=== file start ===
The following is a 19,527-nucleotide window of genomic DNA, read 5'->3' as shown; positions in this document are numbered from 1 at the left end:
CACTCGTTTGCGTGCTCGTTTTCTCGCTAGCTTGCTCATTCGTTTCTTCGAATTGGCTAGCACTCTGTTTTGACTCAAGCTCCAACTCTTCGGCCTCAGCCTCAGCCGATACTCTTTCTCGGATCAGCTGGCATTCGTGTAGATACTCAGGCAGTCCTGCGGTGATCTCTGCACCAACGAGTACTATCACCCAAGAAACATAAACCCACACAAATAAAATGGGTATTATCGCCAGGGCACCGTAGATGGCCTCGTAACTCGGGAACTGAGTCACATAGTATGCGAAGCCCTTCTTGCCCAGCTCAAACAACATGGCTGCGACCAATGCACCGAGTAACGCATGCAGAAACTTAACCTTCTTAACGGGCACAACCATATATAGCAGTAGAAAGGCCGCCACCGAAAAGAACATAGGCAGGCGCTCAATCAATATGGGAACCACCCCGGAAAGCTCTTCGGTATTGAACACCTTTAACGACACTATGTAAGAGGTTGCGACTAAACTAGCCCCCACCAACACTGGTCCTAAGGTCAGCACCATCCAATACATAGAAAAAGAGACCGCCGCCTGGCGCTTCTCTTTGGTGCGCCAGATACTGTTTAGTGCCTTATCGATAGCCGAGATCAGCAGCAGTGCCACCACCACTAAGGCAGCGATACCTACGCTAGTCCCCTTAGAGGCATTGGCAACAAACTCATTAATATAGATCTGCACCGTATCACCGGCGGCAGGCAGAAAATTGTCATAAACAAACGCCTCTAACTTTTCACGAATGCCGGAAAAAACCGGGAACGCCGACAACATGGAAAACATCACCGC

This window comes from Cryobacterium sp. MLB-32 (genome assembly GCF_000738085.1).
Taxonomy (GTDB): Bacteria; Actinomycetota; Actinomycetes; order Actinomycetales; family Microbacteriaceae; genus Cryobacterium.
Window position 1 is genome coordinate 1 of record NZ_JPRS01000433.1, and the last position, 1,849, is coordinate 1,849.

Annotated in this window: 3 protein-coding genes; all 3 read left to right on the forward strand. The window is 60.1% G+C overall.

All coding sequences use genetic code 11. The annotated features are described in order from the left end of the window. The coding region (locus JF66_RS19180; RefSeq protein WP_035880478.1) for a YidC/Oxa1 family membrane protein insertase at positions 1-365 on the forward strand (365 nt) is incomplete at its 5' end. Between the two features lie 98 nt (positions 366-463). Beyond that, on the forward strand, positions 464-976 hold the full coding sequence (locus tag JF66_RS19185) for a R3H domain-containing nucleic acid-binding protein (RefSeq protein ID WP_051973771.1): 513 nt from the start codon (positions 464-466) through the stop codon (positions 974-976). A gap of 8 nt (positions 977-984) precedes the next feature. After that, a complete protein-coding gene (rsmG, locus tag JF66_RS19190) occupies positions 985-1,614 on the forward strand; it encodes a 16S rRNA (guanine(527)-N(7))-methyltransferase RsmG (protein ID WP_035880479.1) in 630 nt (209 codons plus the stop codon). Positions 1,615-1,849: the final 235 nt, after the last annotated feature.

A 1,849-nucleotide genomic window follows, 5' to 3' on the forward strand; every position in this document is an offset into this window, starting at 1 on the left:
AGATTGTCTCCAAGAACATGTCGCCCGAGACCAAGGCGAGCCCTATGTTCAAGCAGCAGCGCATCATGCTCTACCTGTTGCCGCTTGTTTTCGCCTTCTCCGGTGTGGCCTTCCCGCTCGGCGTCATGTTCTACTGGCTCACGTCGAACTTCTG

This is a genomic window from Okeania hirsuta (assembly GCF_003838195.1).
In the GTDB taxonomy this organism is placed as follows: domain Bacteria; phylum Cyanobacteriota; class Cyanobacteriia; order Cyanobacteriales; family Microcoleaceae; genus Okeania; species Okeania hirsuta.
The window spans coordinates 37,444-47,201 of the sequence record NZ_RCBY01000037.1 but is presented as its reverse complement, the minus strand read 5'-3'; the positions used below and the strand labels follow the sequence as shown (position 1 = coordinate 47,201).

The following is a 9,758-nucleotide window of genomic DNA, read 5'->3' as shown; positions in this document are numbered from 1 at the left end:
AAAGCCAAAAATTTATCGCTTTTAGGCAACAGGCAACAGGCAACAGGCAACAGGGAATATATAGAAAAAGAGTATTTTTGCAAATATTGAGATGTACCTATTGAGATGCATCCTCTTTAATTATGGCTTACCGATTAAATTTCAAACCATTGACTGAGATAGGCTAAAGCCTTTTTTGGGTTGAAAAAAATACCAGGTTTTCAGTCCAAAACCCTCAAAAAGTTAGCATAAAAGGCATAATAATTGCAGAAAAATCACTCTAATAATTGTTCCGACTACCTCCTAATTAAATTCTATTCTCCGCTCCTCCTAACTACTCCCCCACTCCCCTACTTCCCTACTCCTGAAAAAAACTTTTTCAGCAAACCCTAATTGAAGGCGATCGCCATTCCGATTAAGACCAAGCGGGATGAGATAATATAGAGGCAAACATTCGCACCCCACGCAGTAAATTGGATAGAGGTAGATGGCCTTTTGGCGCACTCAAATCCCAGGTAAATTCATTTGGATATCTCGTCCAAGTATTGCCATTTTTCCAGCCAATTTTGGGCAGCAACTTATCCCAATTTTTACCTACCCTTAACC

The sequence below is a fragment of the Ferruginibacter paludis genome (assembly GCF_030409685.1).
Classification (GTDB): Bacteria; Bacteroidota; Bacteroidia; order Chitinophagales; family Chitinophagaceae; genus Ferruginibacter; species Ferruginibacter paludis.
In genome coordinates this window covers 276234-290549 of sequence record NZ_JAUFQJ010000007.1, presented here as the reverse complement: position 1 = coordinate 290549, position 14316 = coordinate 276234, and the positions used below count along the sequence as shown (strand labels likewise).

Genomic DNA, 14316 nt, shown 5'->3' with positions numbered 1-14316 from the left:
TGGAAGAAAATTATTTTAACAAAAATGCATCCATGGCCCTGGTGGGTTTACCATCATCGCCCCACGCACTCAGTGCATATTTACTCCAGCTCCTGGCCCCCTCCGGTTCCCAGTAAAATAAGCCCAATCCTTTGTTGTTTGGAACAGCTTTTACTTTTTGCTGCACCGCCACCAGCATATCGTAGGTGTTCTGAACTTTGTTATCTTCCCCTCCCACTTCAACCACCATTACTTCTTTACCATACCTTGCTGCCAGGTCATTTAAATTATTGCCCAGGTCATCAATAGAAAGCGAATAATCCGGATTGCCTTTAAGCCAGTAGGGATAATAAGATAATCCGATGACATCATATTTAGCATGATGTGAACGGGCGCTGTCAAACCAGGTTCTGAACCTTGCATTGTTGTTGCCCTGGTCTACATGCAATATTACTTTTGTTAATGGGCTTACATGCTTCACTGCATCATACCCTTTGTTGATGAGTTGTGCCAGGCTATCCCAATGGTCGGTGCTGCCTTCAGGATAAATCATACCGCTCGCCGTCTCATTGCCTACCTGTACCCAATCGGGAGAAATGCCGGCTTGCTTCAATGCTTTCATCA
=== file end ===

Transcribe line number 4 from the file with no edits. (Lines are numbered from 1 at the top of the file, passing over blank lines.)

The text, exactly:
Taxonomy (GTDB): Bacteria; Actinomycetota; Actinomycetes; order Actinomycetales; family Microbacteriaceae; genus Cryobacterium.